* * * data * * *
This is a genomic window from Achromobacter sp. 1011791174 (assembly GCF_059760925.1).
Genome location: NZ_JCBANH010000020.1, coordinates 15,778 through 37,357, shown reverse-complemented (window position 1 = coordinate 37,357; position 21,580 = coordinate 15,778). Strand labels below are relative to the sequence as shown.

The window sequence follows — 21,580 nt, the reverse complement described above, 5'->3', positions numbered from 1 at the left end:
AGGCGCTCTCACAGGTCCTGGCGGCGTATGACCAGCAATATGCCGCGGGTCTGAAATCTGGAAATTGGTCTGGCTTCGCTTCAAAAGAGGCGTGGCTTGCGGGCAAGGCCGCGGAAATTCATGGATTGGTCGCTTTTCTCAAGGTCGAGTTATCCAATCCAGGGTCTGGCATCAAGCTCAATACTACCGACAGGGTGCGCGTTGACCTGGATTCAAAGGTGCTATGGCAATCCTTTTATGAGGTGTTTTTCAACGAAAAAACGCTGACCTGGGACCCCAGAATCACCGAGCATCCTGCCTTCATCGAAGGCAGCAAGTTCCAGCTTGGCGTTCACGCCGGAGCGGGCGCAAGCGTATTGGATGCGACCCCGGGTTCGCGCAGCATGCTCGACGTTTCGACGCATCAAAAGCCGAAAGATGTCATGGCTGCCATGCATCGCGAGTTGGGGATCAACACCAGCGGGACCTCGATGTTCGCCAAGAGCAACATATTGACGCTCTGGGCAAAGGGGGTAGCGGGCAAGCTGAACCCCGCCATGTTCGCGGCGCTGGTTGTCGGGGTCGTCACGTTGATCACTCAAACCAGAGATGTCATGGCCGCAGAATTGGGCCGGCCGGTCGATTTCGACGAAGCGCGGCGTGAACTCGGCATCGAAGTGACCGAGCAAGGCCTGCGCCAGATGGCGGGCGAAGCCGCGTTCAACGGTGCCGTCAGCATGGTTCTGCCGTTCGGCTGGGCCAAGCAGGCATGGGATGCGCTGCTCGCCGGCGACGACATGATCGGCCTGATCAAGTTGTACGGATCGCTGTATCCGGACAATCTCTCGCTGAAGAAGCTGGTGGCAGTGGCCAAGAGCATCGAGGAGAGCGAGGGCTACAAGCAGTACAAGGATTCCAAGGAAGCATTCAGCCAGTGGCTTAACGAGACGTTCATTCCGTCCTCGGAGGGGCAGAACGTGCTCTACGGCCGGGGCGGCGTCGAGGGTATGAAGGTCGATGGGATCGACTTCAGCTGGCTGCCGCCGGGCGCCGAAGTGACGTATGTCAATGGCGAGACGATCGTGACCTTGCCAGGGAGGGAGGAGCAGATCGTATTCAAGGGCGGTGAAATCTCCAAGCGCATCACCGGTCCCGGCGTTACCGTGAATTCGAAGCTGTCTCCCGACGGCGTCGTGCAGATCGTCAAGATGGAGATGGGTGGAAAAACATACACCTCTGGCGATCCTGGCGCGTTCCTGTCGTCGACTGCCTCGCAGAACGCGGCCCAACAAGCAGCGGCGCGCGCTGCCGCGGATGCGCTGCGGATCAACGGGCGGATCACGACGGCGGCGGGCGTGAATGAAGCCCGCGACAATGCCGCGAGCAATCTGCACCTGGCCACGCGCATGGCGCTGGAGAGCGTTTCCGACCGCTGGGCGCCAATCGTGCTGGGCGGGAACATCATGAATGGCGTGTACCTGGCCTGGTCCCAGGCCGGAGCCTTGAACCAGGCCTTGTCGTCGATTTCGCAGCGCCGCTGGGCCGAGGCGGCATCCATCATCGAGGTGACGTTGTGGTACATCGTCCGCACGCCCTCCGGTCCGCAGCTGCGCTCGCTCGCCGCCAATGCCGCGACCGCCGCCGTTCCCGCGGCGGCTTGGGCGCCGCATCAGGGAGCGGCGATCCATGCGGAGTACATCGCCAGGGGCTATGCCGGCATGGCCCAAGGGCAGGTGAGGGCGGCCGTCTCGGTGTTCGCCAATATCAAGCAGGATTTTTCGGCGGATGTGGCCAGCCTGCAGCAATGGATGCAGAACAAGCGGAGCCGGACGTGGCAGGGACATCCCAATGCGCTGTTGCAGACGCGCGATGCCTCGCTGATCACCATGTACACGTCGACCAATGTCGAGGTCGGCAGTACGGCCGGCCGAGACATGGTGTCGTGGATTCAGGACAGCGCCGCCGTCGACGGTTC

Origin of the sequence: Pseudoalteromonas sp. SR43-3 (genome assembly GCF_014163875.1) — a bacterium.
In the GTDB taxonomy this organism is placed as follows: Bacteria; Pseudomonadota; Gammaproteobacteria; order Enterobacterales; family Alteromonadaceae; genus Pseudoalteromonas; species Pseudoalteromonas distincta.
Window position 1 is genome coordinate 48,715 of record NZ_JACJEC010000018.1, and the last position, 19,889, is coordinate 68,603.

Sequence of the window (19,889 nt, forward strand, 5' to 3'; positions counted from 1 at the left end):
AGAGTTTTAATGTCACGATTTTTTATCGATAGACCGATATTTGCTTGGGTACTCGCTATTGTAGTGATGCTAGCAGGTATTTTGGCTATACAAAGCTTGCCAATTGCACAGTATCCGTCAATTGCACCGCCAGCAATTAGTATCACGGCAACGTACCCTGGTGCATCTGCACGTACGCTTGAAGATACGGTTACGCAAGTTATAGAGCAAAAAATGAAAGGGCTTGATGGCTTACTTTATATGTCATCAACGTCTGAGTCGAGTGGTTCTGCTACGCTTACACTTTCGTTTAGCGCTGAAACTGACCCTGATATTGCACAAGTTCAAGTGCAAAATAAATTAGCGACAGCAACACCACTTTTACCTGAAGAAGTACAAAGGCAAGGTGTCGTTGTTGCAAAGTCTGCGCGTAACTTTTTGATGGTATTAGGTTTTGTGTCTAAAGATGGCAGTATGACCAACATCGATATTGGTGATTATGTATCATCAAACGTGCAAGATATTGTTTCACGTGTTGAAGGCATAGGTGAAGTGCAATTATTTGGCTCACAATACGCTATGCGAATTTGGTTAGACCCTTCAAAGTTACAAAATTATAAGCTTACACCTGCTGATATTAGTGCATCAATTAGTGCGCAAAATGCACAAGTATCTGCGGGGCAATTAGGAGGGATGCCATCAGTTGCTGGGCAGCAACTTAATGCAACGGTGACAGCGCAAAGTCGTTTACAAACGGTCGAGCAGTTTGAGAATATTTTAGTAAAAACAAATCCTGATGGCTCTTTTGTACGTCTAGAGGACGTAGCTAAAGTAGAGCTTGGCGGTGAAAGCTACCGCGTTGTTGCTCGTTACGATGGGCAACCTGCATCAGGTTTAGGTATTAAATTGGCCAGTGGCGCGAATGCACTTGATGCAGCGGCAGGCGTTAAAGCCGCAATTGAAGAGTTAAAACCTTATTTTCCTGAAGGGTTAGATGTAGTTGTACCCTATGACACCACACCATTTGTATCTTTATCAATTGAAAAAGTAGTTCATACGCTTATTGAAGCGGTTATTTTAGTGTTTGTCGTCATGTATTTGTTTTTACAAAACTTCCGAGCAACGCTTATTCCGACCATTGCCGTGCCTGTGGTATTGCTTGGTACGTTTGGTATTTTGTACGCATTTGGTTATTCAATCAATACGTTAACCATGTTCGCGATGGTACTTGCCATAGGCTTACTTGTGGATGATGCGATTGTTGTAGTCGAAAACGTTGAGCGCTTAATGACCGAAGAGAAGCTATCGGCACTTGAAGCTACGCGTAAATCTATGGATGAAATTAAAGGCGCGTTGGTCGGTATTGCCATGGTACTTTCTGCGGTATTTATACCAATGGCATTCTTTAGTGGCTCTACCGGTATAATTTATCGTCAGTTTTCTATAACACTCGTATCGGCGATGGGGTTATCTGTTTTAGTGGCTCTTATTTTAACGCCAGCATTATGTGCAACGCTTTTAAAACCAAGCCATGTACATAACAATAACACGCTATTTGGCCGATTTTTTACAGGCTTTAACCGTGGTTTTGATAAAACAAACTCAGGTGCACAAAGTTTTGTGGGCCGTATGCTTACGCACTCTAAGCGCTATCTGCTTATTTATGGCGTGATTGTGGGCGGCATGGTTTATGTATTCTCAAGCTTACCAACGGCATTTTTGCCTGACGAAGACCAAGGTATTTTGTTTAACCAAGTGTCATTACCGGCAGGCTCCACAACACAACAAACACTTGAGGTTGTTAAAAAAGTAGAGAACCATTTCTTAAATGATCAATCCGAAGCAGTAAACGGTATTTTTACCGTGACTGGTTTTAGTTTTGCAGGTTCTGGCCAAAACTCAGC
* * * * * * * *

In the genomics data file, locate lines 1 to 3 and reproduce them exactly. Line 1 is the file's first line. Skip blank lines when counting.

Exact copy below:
This is a genomic window from Achromobacter sp. 1011791174 (assembly GCF_059760925.1).
Genome location: NZ_JCBANH010000020.1, coordinates 15,778 through 37,357, shown reverse-complemented (window position 1 = coordinate 37,357; position 21,580 = coordinate 15,778). Strand labels below are relative to the sequence as shown.

The window sequence follows — 21,580 nt, the reverse complement described above, 5'->3', positions numbered from 1 at the left end: